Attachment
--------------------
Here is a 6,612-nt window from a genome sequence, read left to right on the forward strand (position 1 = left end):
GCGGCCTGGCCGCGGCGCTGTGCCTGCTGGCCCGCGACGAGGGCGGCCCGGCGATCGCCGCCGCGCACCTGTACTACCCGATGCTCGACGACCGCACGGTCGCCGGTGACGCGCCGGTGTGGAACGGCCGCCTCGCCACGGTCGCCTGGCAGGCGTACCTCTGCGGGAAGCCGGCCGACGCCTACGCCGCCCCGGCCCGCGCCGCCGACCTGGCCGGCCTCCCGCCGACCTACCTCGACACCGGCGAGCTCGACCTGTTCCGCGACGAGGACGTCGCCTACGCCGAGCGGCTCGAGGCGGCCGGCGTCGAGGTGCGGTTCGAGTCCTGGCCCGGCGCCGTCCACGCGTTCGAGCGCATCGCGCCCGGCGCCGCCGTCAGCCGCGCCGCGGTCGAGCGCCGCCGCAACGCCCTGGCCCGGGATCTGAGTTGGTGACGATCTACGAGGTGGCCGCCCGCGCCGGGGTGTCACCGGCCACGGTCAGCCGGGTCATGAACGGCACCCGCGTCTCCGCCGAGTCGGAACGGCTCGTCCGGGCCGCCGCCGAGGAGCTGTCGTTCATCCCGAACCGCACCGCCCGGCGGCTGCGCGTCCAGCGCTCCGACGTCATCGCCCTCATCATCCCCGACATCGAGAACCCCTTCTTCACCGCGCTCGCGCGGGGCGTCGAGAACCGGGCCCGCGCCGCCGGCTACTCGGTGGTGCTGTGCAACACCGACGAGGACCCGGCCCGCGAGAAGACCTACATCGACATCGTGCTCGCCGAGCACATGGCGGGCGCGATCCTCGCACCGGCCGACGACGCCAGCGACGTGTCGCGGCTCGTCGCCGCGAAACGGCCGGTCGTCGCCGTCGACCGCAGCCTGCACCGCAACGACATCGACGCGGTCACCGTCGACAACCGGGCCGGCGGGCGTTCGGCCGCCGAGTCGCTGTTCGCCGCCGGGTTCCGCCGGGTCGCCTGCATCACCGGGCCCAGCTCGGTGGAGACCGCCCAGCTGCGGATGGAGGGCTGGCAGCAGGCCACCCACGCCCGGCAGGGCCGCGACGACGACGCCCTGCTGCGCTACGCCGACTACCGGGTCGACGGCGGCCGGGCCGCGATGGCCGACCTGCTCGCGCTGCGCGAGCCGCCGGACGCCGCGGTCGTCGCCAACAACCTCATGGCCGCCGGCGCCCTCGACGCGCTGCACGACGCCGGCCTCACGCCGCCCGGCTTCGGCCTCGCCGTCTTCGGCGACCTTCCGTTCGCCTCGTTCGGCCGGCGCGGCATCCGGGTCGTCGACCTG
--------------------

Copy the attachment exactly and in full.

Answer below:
Here is a 6,612-nt window from a genome sequence, read left to right on the forward strand (position 1 = left end):
GCGGCCTGGCCGCGGCGCTGTGCCTGCTGGCCCGCGACGAGGGCGGCCCGGCGATCGCCGCCGCGCACCTGTACTACCCGATGCTCGACGACCGCACGGTCGCCGGTGACGCGCCGGTGTGGAACGGCCGCCTCGCCACGGTCGCCTGGCAGGCGTACCTCTGCGGGAAGCCGGCCGACGCCTACGCCGCCCCGGCCCGCGCCGCCGACCTGGCCGGCCTCCCGCCGACCTACCTCGACACCGGCGAGCTCGACCTGTTCCGCGACGAGGACGTCGCCTACGCCGAGCGGCTCGAGGCGGCCGGCGTCGAGGTGCGGTTCGAGTCCTGGCCCGGCGCCGTCCACGCGTTCGAGCGCATCGCGCCCGGCGCCGCCGTCAGCCGCGCCGCGGTCGAGCGCCGCCGCAACGCCCTGGCCCGGGATCTGAGTTGGTGACGATCTACGAGGTGGCCGCCCGCGCCGGGGTGTCACCGGCCACGGTCAGCCGGGTCATGAACGGCACCCGCGTCTCCGCCGAGTCGGAACGGCTCGTCCGGGCCGCCGCCGAGGAGCTGTCGTTCATCCCGAACCGCACCGCCCGGCGGCTGCGCGTCCAGCGCTCCGACGTCATCGCCCTCATCATCCCCGACATCGAGAACCCCTTCTTCACCGCGCTCGCGCGGGGCGTCGAGAACCGGGCCCGCGCCGCCGGCTACTCGGTGGTGCTGTGCAACACCGACGAGGACCCGGCCCGCGAGAAGACCTACATCGACATCGTGCTCGCCGAGCACATGGCGGGCGCGATCCTCGCACCGGCCGACGACGCCAGCGACGTGTCGCGGCTCGTCGCCGCGAAACGGCCGGTCGTCGCCGTCGACCGCAGCCTGCACCGCAACGACATCGACGCGGTCACCGTCGACAACCGGGCCGGCGGGCGTTCGGCCGCCGAGTCGCTGTTCGCCGCCGGGTTCCGCCGGGTCGCCTGCATCACCGGGCCCAGCTCGGTGGAGACCGCCCAGCTGCGGATGGAGGGCTGGCAGCAGGCCACCCACGCCCGGCAGGGCCGCGACGACGACGCCCTGCTGCGCTACGCCGACTACCGGGTCGACGGCGGCCGGGCCGCGATGGCCGACCTGCTCGCGCTGCGCGAGCCGCCGGACGCCGCGGTCGTCGCCAACAACCTCATGGCCGCCGGCGCCCTCGACGCGCTGCACGACGCCGGCCTCACGCCGCCCGGCTTCGGCCTCGCCGTCTTCGGCGACCTTCCGTTCGCCTCGTTCGGCCGGCGCGGCATCCGGGTCGTCGACCTG